Live the Questions

Don’t search for the answers, which could not be given to you now, because you would not be able to live them. And the point is, to live everything. Live the questions now. Perhaps then, someday far in the future, you will gradually, without even noticing it, live your way into the answer.
Ranier Maria Rilke, Letters To A Young Poet

Too often people jump to the answer before fully understanding the question.

I see this happen with companies often, especially in “brainstorming” meetings and customer interviews.

Most “brainstorming” meetings I attend look something like this: somebody presents a loosely defined goal, a few solutions are presented, the majority of the group jumps at one of the solutions early on, and then explores that solution. Not only isn’t this true brainstorming—brainstorming involves clearly defined problems and getting as many ideas out as possible without evaluation—it can never hope to produce a great solution: ill-defined problems lead to weak solutions.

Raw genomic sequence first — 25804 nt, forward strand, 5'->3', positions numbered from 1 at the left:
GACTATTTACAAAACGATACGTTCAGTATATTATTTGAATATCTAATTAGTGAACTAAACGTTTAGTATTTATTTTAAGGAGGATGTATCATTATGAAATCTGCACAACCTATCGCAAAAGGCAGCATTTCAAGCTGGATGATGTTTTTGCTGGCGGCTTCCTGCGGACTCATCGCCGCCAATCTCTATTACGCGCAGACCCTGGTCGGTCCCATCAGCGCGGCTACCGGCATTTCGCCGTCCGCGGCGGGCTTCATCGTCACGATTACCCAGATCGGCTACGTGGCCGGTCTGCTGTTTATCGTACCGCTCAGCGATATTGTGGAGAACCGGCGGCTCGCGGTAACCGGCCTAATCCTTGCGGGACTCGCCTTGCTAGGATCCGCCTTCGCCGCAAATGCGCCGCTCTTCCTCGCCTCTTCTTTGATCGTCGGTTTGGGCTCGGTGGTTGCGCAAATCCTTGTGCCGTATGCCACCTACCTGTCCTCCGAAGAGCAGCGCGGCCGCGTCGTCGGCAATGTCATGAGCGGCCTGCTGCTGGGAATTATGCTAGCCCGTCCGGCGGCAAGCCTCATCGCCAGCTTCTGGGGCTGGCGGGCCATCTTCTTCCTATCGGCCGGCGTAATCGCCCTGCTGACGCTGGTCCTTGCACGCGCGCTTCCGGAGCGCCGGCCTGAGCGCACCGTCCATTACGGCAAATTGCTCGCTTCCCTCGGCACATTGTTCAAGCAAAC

A similar thing often happens when most people interview customers: after one or two interviews the interviewer or interviewers start to focus on an answer and the rest of the interviews skew towards providing support for the answer rather than focus on listening and exploration. The answer comes before the question is fully explored—and it often leads to something the company that hired the interviewer already knows.

This jumping to answers early on pervades many business decisions. And, it’s easy to understand why: humans are natural solution-seekers, it helps them better understand the world in order to increase survival potential—and looming deadlines don’t help. But, natural tendencies don’t always lead to the best results. Keep in mind the words of the philosopher Émile Chartier: “Nothing is more dangerous than an idea, when it’s the only one we have.”1

Next time, instead of jumping to exploring or finalizing a solution, explore the problem and many potential options. The solution will be more effective.

  1. Émile Chartier, Propos, 1920.
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